The Olderberry family's standing in the community is continually emphasised, from their ownership of the saw mill which provides so much local employment (including the job of Lucille's father Tom Demarest [Robert Arden, Omen III: The Final Conflict (1981), D. A. R. Y. L. (1985), The Little Shop of Horrors (1986)] who refuses to become involved and packs his daughter off to live with her aunt to keep her from testifying against Olderberry) to their patronage of the Coldhill Sanitorium private hospital. The town's conspiracy of silence extends to Olderberry's tendencies being widely known and whispered about, but nobody has ever come forth and taken action.  The family's scion Richard Olderberry (Bill Nagy, The Night of the Prowler [1962], Battle Beneath the Earth [1967]) reacts against Peter's offer to drop prosecution in return for making sure that Olderberry Senior is kept under supervision with prideful threats: 'A high school principal needs the goodwill of the community...You're on trial - we can get rid of you!', and dismissing the Carters as 'lousy outsiders' with the promise that if this should go to court and little Jean take the stand, his lawyers will 'tear [her] apart, on my instructions!'

And this threat is not idle, as the case proceeds to court, silence falling as the Carters enter the courtroom like strangers entering The Slaughtered Lamb, as Jean is led like the lamb to the slaughter and Olderberry (Felix Aylmer, so wonderful in such roles as Polonius in Olivier's Hamlet [1948], Merlin in Knights of the Round Table [1953] and the elderly Stephen Banning in Hammer's The Mummy [1959], projecting silent menace in a wordless performance) glowers from the dock as his attack dog of a defence attorney (Niall MacGinnis, the Satanic Karswell of Night of the Demon [1957]) hounds young Jean on the witness stand, picking apart her testimony whilst cross-examining her in front of a crowded courtroom and causing the viewer to question whether the Carters are doing the right thing in subjecting her to this ordeal, rather than go along with the townsfolk and 'sweep it under the carpet'.  The traumatic experience is called to a halt when the prosecution (Michael Gwynn, of Hammer's The Revenge of Frankenstein [1958] and The Scars of Dracula [1970]) drops charges against Olderberry, setting the elderly predator free with a tabula rasa that will carry a heavy price for all concerned, when a carefree Jean and a returned Lucille encounter him in the woods.  Aylmer's portrayal of the thus far creeptastic but seemingly confused Olderberry here turns to pure menace, as he pursues the girls into the woods (a Canadian wilderness with a striking resemblance to Black Park, Buckinghamshire, as a well-trained Hammer fan eye can easily glean) with the shambling gait of a Karloffian Frankenstein monster.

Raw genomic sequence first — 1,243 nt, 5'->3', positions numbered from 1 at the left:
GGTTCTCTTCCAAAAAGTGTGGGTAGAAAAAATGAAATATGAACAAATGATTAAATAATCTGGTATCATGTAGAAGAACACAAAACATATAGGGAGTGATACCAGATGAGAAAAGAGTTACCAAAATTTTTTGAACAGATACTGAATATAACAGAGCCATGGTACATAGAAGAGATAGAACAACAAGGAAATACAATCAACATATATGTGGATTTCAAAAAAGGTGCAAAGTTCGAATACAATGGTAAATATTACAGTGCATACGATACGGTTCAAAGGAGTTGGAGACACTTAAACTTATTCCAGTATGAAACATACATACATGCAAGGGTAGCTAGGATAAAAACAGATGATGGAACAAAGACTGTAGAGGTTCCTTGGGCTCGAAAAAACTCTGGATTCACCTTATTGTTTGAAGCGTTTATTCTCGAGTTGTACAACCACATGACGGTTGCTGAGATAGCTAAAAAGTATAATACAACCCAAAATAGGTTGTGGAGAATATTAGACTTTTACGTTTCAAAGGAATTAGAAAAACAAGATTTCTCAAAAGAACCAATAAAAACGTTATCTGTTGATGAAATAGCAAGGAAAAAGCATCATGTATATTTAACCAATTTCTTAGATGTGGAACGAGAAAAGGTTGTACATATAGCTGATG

The Frankenstein parallels don't end there, as Jean's abandoned bicycle is brought into town (like the dead body of little Maria in James Whale's 1931 expressionistic opus), leading the panicking authorities to whip up a posse of townsfolk, like the villagers wielding torches of yore, to comb the surrounding countryside.  The search, and Olderberry's pursuit of the girls through the forest to a lake and nearby trapper's cabin (the 'cabin in the woods' location of so many deaths in the horror genre) is wonderfully and suspensefully photographed by cinematographer Freddie Francis, with great use of fog filters on the lake sequences.

The dreaded denouement comes with Olderberry being apprehended red-handed over the strangled body of Lucille (ooh, is that a dodgy moral there?  The girl who playfully led Jean to Olderberry's house in the first place, who had presumably 'danced for his candy' before, is the one to die).  The Carters' accusations against the paedo patriarch are vindicated, Clarence Olderberry is taken into custody by the sheriff who can no longer look the other way, and Richard Olderberry is reduced from the threat throwing thuggery of earlier in the film to a hollow man belittled before the townsfolk who had respected his family name to the extent of an omerta.

Never Take Sweets from a Stranger is an unfairly neglected film, reduced to the status of a curio amongst its more famed Hammer brethren.  But it is a very worthy piece, handling a troubling subject with thoughtfulness and maturity, and certainly worth a look from any who may be seeking a superior slice of sinister.